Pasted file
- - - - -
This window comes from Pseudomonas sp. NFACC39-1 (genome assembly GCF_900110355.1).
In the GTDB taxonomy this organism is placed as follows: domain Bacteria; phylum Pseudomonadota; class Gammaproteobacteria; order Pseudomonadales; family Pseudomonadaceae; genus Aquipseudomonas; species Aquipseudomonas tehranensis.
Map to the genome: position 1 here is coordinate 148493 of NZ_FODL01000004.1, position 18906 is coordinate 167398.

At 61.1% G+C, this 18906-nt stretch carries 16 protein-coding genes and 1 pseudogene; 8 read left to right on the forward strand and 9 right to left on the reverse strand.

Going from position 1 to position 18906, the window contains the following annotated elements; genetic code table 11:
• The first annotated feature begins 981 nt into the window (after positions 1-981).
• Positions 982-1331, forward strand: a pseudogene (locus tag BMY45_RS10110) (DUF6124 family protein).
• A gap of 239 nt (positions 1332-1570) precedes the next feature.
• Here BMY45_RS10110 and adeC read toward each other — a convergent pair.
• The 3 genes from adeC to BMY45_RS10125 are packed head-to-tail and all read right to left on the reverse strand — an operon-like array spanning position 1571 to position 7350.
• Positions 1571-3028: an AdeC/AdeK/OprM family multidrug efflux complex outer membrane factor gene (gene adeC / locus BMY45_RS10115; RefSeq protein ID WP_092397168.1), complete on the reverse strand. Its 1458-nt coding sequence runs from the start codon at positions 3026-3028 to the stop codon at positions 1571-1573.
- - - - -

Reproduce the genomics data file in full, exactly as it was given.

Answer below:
This window comes from Pseudomonas sp. NFACC39-1 (genome assembly GCF_900110355.1).
In the GTDB taxonomy this organism is placed as follows: domain Bacteria; phylum Pseudomonadota; class Gammaproteobacteria; order Pseudomonadales; family Pseudomonadaceae; genus Aquipseudomonas; species Aquipseudomonas tehranensis.
Map to the genome: position 1 here is coordinate 148493 of NZ_FODL01000004.1, position 18906 is coordinate 167398.

At 61.1% G+C, this 18906-nt stretch carries 16 protein-coding genes and 1 pseudogene; 8 read left to right on the forward strand and 9 right to left on the reverse strand.

Going from position 1 to position 18906, the window contains the following annotated elements; genetic code table 11:
• The first annotated feature begins 981 nt into the window (after positions 1-981).
• Positions 982-1331, forward strand: a pseudogene (locus tag BMY45_RS10110) (DUF6124 family protein).
• A gap of 239 nt (positions 1332-1570) precedes the next feature.
• Here BMY45_RS10110 and adeC read toward each other — a convergent pair.
• The 3 genes from adeC to BMY45_RS10125 are packed head-to-tail and all read right to left on the reverse strand — an operon-like array spanning position 1571 to position 7350.
• Positions 1571-3028: an AdeC/AdeK/OprM family multidrug efflux complex outer membrane factor gene (gene adeC / locus BMY45_RS10115; RefSeq protein ID WP_092397168.1), complete on the reverse strand. Its 1458-nt coding sequence runs from the start codon at positions 3026-3028 to the stop codon at positions 1571-1573.